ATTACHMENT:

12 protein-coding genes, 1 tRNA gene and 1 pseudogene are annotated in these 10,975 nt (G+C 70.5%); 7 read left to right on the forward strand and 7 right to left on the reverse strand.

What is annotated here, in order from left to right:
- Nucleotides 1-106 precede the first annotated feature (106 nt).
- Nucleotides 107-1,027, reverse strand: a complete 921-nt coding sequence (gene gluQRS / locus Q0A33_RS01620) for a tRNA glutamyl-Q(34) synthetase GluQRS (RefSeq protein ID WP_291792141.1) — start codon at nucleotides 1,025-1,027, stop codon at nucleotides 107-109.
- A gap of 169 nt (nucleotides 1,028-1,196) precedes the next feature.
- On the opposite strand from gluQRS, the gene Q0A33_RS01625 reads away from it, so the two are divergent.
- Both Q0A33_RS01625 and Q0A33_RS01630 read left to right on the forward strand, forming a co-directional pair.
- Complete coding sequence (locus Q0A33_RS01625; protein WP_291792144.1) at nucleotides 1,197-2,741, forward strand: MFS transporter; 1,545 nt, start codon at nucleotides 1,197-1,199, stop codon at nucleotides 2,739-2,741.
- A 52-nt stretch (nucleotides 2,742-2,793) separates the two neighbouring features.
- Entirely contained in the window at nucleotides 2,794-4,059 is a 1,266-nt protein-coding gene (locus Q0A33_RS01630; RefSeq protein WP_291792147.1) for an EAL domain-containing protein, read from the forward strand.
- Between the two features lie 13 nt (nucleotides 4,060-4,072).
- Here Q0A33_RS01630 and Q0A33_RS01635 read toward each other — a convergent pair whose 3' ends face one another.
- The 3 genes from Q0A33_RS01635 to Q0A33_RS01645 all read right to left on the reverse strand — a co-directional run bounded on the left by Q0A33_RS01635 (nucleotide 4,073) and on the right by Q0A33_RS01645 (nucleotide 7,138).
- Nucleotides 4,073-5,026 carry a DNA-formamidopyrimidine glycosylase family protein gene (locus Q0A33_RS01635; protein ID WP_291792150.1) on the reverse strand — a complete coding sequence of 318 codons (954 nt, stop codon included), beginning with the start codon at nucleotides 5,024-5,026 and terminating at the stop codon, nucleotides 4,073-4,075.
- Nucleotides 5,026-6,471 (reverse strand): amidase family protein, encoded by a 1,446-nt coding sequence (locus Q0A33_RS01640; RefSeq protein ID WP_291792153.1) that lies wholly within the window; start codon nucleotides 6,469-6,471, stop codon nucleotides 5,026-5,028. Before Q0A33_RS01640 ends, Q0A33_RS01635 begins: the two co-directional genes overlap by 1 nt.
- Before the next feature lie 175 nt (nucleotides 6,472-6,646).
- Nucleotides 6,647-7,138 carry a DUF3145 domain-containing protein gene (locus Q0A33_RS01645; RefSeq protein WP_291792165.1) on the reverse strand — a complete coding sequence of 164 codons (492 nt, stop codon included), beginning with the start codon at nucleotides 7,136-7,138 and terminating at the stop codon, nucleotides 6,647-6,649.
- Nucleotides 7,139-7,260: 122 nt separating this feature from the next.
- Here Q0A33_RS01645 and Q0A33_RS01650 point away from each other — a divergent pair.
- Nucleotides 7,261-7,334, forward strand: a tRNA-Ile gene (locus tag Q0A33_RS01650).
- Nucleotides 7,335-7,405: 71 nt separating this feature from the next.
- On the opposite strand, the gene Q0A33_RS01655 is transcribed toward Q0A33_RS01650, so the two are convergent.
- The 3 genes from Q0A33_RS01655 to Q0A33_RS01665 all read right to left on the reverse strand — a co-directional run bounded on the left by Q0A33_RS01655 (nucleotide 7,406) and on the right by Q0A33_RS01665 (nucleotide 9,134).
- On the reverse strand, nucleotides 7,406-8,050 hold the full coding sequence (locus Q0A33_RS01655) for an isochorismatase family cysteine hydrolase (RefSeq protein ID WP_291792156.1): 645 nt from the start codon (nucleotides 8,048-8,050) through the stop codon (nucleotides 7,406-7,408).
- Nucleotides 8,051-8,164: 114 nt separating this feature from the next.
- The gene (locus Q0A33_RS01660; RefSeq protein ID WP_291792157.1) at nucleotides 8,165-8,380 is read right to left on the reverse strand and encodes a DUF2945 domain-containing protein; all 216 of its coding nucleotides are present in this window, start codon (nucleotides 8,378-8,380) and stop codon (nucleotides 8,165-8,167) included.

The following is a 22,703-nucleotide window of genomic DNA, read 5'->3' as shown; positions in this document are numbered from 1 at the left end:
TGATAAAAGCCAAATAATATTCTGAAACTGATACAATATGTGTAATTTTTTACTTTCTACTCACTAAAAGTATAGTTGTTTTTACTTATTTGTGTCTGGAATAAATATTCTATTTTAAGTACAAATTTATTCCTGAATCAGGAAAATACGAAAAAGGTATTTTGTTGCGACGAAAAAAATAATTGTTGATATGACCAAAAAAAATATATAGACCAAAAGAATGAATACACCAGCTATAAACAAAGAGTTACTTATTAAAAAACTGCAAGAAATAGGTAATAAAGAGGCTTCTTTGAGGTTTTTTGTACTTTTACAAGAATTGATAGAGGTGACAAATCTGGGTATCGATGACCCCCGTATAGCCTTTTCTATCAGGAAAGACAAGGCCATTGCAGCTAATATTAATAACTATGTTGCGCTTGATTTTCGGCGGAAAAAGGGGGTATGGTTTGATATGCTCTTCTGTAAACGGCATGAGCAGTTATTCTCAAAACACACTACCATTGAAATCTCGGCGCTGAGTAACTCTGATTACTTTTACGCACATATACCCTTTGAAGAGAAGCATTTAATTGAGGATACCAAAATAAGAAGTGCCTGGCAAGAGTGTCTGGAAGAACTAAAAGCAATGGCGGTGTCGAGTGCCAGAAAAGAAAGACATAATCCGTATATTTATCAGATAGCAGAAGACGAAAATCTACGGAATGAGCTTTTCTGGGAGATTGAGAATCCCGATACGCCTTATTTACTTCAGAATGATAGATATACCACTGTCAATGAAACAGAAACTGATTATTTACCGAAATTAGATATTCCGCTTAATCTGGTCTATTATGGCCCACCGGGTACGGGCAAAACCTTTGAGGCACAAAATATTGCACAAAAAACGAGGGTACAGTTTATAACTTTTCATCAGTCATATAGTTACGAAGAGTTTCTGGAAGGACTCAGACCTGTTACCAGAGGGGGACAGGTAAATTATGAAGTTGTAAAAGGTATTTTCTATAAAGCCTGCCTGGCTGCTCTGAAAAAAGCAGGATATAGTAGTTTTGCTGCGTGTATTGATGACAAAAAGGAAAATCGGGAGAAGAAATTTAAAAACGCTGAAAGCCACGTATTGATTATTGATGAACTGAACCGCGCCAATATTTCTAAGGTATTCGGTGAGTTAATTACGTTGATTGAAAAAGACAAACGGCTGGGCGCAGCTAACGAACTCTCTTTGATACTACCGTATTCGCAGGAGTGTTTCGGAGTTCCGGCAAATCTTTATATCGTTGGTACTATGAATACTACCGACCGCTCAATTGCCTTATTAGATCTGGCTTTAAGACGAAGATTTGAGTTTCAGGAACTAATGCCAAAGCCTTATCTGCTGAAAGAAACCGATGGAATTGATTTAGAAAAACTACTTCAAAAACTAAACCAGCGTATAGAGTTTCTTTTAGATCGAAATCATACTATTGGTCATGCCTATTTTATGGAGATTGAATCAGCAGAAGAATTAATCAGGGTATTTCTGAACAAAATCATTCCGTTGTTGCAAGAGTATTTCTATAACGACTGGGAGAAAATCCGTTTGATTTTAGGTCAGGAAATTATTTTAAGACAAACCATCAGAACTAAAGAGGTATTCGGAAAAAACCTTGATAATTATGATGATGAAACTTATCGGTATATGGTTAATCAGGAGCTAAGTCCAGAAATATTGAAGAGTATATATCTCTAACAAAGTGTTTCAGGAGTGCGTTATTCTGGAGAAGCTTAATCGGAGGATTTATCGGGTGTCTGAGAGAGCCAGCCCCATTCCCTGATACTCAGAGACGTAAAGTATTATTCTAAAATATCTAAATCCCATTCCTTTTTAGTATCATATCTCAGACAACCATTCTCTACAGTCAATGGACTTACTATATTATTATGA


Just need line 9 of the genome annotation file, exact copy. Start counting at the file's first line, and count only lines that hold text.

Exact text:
- A 52-nt stretch (nucleotides 2,742-2,793) separates the two neighbouring features.